These statistics place the city’s challenge in context and reveal a clear structural problem: Shanghai’s government does not recycle. The 13th Five Year Plan, which applies from 2016 to 2020, announced potential recycling sites, yet it failed to address a more immediate problem – landfill closures. By the end of 2016, the City Appearance and Greening Bureau intends to close two of Shanghai’s five government landfills and has not planned any new sites in the interim.
Essentially, Shanghai’s municipal government has taken too ambitious an approach to this problem. If officials approve five recycling sites, they will likely take years to build, and waste collectors must adjust to a whole new norm. If formal collectors have no incentive to sort material and send up to 40% of their trash to landfill, they are unlikely to adjust operations.
In the short term, this means more waste with less space to put it.
Taking away government landfills does not change sorting habits, reduce waste, or change the way companies collect trash.
Instead, it removes officially regulated landfill sites, and forces government collectors to dump elsewhere.
Opportunities for Growth
Shanghai’s problem is a long-term one, but requires an immediate creative solution that achieves three goals:
In September, Shanghai released new categories for construction waste and price incentives to separate sediment from recyclable material. This strategy could easily transfer to non-construction waste, offering both punitive and positive incentives to sort waste. For instance, households and businesses could receive tax breaks or reduced disposal costs if they sort recyclable, compostable, and landfill material, and housing developments could face penalties if they fail to sort material. This process will most likely require more government monitors who can inspect household and commercial waste collection centers.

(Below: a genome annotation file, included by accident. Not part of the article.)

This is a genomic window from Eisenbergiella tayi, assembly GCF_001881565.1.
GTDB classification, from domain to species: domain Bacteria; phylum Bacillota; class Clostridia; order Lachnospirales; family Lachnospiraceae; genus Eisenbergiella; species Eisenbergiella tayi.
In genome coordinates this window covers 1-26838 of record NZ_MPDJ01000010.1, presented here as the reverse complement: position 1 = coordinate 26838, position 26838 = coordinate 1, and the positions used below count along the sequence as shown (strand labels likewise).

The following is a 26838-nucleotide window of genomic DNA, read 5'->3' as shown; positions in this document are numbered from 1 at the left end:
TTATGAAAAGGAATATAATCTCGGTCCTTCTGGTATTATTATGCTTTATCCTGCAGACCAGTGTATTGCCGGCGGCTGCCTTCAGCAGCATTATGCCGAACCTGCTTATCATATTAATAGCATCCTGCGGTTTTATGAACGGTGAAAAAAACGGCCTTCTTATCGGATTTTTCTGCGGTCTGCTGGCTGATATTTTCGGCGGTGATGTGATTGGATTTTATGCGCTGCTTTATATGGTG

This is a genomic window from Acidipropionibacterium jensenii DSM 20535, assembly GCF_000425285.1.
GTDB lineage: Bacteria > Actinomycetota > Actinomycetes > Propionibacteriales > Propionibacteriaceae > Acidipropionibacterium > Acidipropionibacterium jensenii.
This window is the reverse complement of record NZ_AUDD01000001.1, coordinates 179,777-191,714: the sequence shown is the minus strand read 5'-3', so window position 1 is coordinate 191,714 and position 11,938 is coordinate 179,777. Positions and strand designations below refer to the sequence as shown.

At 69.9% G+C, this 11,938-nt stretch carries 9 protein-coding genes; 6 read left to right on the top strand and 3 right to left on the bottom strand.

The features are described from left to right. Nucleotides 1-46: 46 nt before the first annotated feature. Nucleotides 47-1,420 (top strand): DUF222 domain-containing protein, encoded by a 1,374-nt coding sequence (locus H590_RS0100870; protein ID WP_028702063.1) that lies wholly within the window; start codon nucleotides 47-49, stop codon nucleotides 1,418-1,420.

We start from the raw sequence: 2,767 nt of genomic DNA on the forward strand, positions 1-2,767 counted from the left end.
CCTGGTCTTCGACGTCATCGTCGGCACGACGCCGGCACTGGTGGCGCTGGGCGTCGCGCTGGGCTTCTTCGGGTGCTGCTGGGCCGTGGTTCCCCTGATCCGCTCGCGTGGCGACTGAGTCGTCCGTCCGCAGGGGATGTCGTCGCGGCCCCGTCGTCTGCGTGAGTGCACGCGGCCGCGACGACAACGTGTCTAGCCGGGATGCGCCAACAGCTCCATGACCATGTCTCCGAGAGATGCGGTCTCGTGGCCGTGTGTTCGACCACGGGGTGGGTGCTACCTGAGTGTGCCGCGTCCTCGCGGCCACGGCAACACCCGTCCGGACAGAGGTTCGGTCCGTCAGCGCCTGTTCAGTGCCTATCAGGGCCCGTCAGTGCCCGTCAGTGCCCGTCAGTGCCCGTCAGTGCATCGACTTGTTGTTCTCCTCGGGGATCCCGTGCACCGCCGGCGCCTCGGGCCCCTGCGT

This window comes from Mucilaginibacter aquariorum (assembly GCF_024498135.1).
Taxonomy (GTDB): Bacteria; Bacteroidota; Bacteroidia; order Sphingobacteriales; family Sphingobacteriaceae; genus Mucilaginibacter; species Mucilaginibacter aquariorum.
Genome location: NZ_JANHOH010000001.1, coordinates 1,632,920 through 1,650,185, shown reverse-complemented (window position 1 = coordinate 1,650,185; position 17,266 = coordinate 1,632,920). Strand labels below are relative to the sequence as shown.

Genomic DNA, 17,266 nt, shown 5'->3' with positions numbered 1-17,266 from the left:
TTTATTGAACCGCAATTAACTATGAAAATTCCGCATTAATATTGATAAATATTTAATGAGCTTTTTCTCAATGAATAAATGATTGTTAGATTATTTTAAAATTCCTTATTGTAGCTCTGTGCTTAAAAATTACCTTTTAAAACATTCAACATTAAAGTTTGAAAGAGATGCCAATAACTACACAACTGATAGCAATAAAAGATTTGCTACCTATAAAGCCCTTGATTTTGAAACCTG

Creating Landfill Alternatives
Shanghai’s municipal government has already considered this step. While construction and household waste are not likely in good enough condition for resale or recycling, they can be reused. Biodegradable and sediment material can become a cheap resource, and does not necessarily have to stay in a landfill. Instead, the government can sell or distribute the material for urban landscaping or backfilling.
Working with Informal Collectors
In Shanghai, many non-government affiliated waste collectors manage Shanghai’s recyclable waste. They collect any material that can be reused or reprocessed and sell the material to recycling centers outside of the city. If Shanghai’s government collection wants to start recycling, it should either partner with these waste entrepreneurs or study efficiencies in their collection system. Under this partnership scheme, private waste collectors could sort and sell material to the government, and official collection centers could recycle the material at government-run recycling factories. This way, waste management could remain profitable, sorting could become systematic, and the government could monitor all stages of collection for environmental impact.
For more information about Shanghai’s waste management system, check out our Waste Landing Page, and stay tuned for more analysis.
This article was written by Alison Schonberg, Research Analyst at Collective Responsibility.